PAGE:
Oaxaca and the Pueblos Mancomunados

Oaxaca (“whoa-hahk-uh”, I think) is one of the most famous regions of Mexico, and not just because of its awesome name. It’s famous for its indigenous culture, its incredible and diverse cuisine (especially mole), and its handicrafts (particularly textiles and hand painted goods). I spent about 3 weeks in Oaxaca, and I recommend it highly as an amazing tourist destination that you can easily visit from the US.

Before visiting the city of Oaxaca, I decided to check out Puerto Escondido, a famous expat and surfer hangout on the Pacific coast of Oaxaca. It was a last minute decision that had to do with more with bus schedules than with actually wanting to go to the beach, but I figured I might spend a week or two there learning Spanish. Unfortunately, I once again realized that I hate hot humid weather, don’t care for the beach or beach culture, and am pretty  ambivalent about the ocean. After suffering through a few mind numbing conversations with expat beach bums, and after spending as much time as I could stand lounging at the beach bring sunburned and  having sand blown in my eyes (about 5 minutes), I decided to move on to the capital city of Oaxaca. Which, also, is named Oaxaca.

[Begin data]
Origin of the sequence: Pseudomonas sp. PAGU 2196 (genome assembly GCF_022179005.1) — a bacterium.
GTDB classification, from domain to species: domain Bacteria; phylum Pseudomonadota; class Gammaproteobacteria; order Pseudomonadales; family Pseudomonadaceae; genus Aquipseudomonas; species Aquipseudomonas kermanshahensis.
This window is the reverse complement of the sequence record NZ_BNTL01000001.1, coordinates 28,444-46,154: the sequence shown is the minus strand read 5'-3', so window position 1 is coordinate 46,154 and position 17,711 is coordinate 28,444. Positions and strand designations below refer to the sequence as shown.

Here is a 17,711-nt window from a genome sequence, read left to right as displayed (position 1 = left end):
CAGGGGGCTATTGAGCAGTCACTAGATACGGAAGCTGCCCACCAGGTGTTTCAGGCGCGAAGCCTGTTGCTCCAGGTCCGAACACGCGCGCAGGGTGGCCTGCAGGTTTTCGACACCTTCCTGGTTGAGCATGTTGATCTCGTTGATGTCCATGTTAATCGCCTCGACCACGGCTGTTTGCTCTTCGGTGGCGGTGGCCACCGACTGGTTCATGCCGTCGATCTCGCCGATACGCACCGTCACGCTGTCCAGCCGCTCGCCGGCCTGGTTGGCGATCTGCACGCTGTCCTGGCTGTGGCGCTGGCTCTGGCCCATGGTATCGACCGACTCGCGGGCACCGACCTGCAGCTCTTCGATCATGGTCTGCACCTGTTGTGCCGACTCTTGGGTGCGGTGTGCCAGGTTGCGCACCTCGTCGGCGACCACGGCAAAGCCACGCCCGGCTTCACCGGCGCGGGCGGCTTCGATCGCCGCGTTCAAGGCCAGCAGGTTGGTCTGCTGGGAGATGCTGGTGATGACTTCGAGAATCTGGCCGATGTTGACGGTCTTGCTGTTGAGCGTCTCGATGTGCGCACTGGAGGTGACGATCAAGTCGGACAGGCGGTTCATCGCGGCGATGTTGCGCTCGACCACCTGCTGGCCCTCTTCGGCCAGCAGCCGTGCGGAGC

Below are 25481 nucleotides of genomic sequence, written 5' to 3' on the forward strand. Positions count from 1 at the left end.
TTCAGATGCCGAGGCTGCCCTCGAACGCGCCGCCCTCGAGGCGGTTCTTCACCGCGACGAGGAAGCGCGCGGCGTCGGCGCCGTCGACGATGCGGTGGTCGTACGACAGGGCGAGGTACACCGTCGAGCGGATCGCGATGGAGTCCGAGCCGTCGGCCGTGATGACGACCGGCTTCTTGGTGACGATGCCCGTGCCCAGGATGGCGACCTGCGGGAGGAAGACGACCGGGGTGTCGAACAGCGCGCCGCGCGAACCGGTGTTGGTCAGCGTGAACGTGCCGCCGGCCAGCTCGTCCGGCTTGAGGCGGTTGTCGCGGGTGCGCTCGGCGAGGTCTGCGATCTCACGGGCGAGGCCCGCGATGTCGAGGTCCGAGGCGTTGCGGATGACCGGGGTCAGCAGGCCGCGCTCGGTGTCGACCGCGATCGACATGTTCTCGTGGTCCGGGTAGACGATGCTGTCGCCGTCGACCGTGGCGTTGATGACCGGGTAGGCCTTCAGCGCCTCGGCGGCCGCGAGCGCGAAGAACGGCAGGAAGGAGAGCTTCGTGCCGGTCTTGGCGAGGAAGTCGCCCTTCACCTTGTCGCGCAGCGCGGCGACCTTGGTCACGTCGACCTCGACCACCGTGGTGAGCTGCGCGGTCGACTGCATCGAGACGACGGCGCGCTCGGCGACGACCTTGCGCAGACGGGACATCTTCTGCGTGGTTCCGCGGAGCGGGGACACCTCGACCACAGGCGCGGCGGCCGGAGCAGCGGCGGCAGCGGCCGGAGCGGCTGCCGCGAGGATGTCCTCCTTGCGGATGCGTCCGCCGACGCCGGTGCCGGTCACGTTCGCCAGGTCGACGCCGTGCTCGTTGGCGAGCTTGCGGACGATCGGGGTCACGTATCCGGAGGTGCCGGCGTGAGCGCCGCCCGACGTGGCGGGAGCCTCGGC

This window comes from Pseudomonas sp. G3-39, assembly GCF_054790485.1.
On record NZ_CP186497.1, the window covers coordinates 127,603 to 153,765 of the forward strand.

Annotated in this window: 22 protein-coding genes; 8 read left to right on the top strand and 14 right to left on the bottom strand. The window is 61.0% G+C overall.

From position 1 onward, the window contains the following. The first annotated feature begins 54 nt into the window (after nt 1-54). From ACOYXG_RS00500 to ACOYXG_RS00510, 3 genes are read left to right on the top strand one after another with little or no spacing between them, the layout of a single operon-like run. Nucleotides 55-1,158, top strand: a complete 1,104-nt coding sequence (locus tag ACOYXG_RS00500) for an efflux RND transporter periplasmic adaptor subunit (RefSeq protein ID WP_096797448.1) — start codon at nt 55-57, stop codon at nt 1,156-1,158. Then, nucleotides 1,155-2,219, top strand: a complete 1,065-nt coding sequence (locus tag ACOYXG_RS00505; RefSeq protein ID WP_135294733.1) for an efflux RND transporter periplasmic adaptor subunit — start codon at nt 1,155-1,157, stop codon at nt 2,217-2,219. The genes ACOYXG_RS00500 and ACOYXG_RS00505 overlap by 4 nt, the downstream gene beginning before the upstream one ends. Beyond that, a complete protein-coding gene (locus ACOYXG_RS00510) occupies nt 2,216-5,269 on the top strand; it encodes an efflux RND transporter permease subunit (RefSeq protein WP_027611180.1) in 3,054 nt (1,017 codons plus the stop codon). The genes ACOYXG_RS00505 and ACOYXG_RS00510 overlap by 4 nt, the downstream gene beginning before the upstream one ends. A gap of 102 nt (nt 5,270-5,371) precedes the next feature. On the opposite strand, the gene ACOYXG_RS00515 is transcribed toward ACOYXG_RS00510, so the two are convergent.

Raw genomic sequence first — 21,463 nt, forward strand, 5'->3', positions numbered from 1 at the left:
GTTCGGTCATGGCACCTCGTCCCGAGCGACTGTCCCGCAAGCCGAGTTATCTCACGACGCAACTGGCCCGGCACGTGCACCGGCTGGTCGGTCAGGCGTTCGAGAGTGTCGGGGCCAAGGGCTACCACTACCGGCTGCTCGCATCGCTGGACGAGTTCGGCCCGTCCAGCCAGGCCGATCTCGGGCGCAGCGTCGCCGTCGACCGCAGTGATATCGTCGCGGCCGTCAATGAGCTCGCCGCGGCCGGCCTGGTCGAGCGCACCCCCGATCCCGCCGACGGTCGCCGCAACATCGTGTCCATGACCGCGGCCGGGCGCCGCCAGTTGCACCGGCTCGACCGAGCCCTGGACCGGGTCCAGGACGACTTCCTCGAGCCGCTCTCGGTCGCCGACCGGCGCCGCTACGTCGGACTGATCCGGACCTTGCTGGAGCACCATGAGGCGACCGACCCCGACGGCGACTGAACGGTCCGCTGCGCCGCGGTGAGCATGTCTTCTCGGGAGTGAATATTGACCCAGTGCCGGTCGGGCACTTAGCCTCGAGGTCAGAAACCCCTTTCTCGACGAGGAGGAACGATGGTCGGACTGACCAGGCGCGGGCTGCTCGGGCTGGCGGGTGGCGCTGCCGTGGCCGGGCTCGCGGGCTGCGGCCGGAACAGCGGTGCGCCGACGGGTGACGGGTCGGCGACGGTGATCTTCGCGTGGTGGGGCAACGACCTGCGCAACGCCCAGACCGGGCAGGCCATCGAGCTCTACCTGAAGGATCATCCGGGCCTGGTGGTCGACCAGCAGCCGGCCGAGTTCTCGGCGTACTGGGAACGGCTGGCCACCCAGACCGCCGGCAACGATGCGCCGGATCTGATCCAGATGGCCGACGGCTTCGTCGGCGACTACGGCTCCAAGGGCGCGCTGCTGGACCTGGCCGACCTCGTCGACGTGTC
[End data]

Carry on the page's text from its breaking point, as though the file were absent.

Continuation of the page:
Oaxaca is a fun, active, celebratory city. One of my favorite parts of visiting it were the constant wedding celebrations, which involve fireworks, huge public displays of music and dancing that last far into the night, and of course, giant dancing effigies of the bride and groom.

[caption id=“attachment_1002” align=“aligncenter” width=“600”]/posts/2016/06/2016-06-13-oaxaca-and-the-pueblos-mancomunados/images/IMG_20160402_193350-600x329.jpg Oaxacan wedding celebration[/caption]